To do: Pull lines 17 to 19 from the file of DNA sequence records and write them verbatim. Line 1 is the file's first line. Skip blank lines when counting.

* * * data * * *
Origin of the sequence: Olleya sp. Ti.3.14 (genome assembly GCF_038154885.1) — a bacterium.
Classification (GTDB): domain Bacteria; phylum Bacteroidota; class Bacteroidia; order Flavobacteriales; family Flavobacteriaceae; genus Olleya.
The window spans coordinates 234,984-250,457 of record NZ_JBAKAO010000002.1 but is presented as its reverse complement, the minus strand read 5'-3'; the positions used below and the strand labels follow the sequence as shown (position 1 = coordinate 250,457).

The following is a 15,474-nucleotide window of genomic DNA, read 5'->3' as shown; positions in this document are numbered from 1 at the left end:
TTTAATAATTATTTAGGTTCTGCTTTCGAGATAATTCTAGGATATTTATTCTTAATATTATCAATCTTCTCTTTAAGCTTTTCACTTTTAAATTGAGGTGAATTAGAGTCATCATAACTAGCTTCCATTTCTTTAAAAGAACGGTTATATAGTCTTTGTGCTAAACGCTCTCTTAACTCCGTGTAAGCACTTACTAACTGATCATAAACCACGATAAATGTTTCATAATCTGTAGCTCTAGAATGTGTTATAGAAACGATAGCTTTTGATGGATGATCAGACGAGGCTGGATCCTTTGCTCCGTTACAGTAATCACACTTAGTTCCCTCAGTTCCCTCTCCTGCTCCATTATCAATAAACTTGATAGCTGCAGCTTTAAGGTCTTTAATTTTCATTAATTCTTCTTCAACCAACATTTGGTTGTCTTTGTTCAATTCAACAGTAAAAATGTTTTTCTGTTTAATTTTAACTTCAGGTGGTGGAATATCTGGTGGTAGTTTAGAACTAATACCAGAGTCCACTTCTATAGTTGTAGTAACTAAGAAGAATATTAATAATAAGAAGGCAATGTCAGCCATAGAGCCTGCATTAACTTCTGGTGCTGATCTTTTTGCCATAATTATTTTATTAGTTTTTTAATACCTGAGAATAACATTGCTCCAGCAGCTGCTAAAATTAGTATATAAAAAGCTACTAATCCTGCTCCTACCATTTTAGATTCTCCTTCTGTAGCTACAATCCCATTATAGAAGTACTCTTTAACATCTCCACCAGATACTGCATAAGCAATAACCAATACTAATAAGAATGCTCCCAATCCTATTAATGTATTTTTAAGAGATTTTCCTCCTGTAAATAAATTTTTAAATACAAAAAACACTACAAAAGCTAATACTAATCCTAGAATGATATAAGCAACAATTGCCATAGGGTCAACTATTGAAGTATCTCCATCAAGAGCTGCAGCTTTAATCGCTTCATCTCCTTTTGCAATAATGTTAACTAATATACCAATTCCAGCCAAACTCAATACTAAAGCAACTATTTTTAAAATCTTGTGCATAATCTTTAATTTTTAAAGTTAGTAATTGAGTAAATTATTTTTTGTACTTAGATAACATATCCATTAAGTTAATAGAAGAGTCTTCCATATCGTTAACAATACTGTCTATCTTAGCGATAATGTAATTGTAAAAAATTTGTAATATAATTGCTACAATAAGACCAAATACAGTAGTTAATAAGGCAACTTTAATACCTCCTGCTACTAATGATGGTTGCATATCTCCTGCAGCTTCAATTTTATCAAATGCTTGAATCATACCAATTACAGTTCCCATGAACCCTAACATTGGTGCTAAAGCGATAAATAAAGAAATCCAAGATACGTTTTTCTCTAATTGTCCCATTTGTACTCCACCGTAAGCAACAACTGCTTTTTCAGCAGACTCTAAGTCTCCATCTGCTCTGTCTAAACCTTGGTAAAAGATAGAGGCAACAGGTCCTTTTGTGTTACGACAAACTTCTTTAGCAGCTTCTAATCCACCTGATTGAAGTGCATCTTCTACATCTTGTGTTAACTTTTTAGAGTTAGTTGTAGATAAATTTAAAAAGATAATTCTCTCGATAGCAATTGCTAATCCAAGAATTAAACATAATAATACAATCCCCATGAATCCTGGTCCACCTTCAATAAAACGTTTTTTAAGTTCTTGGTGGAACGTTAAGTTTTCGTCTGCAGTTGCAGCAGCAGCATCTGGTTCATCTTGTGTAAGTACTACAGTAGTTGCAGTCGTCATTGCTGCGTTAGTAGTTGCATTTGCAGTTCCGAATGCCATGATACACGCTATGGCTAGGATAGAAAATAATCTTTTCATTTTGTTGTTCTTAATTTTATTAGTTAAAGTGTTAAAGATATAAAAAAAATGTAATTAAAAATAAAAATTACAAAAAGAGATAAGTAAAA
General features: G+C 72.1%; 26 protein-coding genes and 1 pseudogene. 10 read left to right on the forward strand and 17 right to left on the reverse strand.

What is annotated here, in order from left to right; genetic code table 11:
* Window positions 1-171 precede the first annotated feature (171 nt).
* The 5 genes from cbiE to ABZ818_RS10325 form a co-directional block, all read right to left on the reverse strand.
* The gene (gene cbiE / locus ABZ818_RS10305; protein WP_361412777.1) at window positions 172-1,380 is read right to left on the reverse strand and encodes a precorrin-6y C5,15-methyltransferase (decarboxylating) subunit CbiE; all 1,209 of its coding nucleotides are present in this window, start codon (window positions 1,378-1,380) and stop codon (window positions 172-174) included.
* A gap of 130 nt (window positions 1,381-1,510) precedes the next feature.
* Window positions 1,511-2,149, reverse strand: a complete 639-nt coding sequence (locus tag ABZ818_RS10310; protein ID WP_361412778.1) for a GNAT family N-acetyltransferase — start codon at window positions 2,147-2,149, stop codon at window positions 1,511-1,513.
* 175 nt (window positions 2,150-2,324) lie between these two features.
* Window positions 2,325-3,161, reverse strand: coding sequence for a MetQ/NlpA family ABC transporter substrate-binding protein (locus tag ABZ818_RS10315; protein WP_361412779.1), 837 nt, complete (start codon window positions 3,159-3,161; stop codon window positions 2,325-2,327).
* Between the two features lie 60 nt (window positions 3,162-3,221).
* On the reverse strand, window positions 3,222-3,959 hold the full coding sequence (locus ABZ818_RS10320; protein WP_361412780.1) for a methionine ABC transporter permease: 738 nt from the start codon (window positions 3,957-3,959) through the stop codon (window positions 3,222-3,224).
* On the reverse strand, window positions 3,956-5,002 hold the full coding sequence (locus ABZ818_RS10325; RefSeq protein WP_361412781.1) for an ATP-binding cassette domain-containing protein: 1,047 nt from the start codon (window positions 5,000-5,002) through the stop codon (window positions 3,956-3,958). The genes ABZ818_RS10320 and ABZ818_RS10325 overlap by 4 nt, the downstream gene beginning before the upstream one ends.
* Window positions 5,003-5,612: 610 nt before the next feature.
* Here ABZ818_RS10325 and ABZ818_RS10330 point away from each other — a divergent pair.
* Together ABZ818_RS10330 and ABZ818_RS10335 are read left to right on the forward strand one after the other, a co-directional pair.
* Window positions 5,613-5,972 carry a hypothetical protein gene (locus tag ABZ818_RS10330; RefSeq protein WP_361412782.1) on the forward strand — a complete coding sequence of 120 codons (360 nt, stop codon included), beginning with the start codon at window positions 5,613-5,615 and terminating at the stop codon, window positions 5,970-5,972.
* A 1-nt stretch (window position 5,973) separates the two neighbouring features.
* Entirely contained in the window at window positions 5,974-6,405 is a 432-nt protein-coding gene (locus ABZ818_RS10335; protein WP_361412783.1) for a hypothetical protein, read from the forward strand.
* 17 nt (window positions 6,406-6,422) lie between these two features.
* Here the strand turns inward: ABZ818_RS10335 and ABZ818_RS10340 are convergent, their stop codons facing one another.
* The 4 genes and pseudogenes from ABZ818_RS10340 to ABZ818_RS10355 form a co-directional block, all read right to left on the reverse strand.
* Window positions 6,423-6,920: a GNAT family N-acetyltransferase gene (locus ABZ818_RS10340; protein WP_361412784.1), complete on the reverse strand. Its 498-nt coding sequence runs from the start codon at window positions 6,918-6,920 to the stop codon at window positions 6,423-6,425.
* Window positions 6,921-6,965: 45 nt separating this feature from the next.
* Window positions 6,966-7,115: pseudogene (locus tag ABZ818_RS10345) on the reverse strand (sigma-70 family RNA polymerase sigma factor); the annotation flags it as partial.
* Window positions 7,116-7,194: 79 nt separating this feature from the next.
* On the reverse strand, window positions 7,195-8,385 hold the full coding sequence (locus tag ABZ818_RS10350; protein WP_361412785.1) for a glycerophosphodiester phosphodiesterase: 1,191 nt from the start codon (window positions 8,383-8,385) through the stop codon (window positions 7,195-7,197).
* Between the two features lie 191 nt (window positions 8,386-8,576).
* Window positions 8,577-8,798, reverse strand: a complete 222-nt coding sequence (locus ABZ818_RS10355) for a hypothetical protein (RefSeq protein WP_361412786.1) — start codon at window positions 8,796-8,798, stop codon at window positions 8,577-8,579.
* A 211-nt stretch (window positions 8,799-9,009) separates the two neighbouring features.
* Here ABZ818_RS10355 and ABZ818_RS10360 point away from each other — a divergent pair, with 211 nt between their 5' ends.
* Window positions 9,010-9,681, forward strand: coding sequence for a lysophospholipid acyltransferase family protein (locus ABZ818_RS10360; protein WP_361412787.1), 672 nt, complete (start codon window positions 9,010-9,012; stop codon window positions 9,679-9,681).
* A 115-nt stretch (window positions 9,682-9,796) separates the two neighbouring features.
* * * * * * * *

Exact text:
* On the reverse strand, window positions 3,956-5,002 hold the full coding sequence (locus ABZ818_RS10325; RefSeq protein WP_361412781.1) for an ATP-binding cassette domain-containing protein: 1,047 nt from the start codon (window positions 5,000-5,002) through the stop codon (window positions 3,956-3,958). The genes ABZ818_RS10320 and ABZ818_RS10325 overlap by 4 nt, the downstream gene beginning before the upstream one ends.
* Window positions 5,003-5,612: 610 nt before the next feature.
* Here ABZ818_RS10325 and ABZ818_RS10330 point away from each other — a divergent pair.